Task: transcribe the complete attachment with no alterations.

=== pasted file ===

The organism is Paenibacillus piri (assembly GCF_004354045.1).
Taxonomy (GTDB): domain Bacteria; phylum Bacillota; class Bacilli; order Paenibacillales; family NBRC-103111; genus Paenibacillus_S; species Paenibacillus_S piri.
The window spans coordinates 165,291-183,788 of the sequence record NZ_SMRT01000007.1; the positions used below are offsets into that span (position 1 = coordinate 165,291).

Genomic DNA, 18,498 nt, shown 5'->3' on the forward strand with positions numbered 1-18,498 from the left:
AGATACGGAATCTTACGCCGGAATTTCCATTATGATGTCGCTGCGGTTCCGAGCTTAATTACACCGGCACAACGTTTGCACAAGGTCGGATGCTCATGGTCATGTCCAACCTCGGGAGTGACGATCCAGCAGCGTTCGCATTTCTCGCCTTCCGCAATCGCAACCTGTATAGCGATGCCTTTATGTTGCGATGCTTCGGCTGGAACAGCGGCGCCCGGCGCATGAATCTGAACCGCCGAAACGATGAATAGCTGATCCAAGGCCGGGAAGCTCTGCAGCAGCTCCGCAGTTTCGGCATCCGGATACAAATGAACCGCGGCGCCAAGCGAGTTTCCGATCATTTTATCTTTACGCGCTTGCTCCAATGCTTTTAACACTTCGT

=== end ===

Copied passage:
The organism is Paenibacillus piri (assembly GCF_004354045.1).
Taxonomy (GTDB): domain Bacteria; phylum Bacillota; class Bacilli; order Paenibacillales; family NBRC-103111; genus Paenibacillus_S; species Paenibacillus_S piri.
The window spans coordinates 165,291-183,788 of the sequence record NZ_SMRT01000007.1; the positions used below are offsets into that span (position 1 = coordinate 165,291).

Genomic DNA, 18,498 nt, shown 5'->3' on the forward strand with positions numbered 1-18,498 from the left:
AGATACGGAATCTTACGCCGGAATTTCCATTATGATGTCGCTGCGGTTCCGAGCTTAATTACACCGGCACAACGTTTGCACAAGGTCGGATGCTCATGGTCATGTCCAACCTCGGGAGTGACGATCCAGCAGCGTTCGCATTTCTCGCCTTCCGCAATCGCAACCTGTATAGCGATGCCTTTATGTTGCGATGCTTCGGCTGGAACAGCGGCGCCCGGCGCATGAATCTGAACCGCCGAAACGATGAATAGCTGATCCAAGGCCGGGAAGCTCTGCAGCAGCTCCGCAGTTTCGGCATCCGGATACAAATGAACCGCGGCGCCAAGCGAGTTTCCGATCATTTTATCTTTACGCGCTTGCTCCAATGCTTTTAACACTTCGT